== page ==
Balkans Behind the clashes in Kumanov
On the 9th and 10th of May 2015 the Divo Naselje neighborhood in the city of Kumanovo (FYROM) was upset by violent clashes between Macedonian police and a group of terrorists. The result was 22 deaths, of which 8 were terrorists and 14 policeman, 34 wounded and 27 arrests.
Kumanovo, the city where on the 9th June 1999 NATO and Federal Republic of Yugoslavia signed the agreement which put an end to the Kosovo war, is located in the north of the country, where the Albanian minority (about the 30% of the whole Macedonian population) is concentrated. Macedonian authorities have affirmed that the assailants were a terrorist group of Albanians, Macedonians and Kosovans citizens that wanted to undermine the government in order to continue the fight for the independence or for the reunion with Albania. Macedonian Prime Minister Nikola Gruevski has said that the attack was conducted by “one of the most dangerous terrorist groups in the Balkans”.
A group of nationalist Albanians fighters, probably linked with UÇK (officially disbanded), is operative in the area of the borders among Albania, Kosovo and Macedonia. This group was responsible for the 2001 insurgency in the north of Macedonia which caused about 1000 total victims, lasted more than 9 months, and ended only with a ceasefire imposed by NATO.
On the other hand, currently are circulating unofficial interpretations supporting the idea that the Kumanovo clash would be connected more with domestic politics rather than with ethnical claims. According to this explanation, Gruevski’s conservative governments -in charge since 2006- facilitated and exploited the battle held in Kumanovo in order to obtain legitimacy and create a diversion. In effect, Gruevski’s government has been strongly contested in the last few months due to a corruption, espionage and concealment scandal that caused protests and demonstrations which resulted in clashes with the police in Skopje.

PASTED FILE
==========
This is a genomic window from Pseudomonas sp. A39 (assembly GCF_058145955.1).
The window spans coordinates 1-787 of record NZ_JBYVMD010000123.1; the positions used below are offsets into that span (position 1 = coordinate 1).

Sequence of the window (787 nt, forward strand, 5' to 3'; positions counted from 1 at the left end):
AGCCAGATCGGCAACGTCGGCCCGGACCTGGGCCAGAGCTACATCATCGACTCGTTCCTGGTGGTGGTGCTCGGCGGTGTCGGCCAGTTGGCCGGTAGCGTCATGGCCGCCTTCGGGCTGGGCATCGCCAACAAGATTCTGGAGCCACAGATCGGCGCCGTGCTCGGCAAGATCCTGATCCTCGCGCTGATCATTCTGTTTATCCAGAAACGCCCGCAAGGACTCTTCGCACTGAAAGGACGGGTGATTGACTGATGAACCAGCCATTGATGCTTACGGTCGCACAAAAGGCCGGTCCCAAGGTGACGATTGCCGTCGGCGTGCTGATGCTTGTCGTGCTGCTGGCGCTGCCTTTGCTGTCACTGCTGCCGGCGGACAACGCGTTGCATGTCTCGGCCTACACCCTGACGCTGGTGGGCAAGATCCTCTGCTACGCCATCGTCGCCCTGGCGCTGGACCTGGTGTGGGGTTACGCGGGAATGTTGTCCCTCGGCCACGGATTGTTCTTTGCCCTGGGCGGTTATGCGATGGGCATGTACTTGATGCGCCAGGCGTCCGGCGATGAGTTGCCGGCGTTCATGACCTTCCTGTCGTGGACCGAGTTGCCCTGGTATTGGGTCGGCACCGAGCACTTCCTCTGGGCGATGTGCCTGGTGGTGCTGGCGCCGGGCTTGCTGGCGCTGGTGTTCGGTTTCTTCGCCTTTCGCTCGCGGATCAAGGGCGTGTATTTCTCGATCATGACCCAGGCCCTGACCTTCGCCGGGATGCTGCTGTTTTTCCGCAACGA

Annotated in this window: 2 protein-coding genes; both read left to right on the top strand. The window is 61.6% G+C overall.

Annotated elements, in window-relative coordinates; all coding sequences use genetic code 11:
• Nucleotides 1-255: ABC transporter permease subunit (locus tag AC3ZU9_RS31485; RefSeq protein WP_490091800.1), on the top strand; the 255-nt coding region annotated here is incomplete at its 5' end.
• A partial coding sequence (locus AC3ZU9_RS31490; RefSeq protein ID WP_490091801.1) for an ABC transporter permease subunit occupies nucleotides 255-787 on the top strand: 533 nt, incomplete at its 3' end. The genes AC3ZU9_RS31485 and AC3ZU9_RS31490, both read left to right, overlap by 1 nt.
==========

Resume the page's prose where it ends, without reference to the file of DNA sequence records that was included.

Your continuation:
Regardless the true reasons of the fighting, the outlined scenario presents two major unsolved issues: ethnic minorities’ status and democracy.
The reconcilement with the Albanian minority appears nevertheless impossible without a general stabilization of the area that includes Kosovo too. Beyond the name controversy, Macedonian possibility to join European Union and NATO rely on the solution of these two issues.
In fact FYROM joined NATO’s Partnership for Peace in 1995 and the Membership Action Plan in 1999 and, in regards to European Union accession, has been a candidate since 2005, but has not yet started negotiations. As a result, the overall integration process in the last ten years was suspended. Immediately after the Kumanovo facts,
NATO Secretary General has expressed great concern and recalled all political leaders to restore calm and transparently and to establish what happened, in order to avoid any further escalation.
The Kumanovo fight was indeed the expression of the problems that still remain unsolved in Macedonia and that must be tackled, bearing in mind what happened in 2001, when the crisis slipped out of control.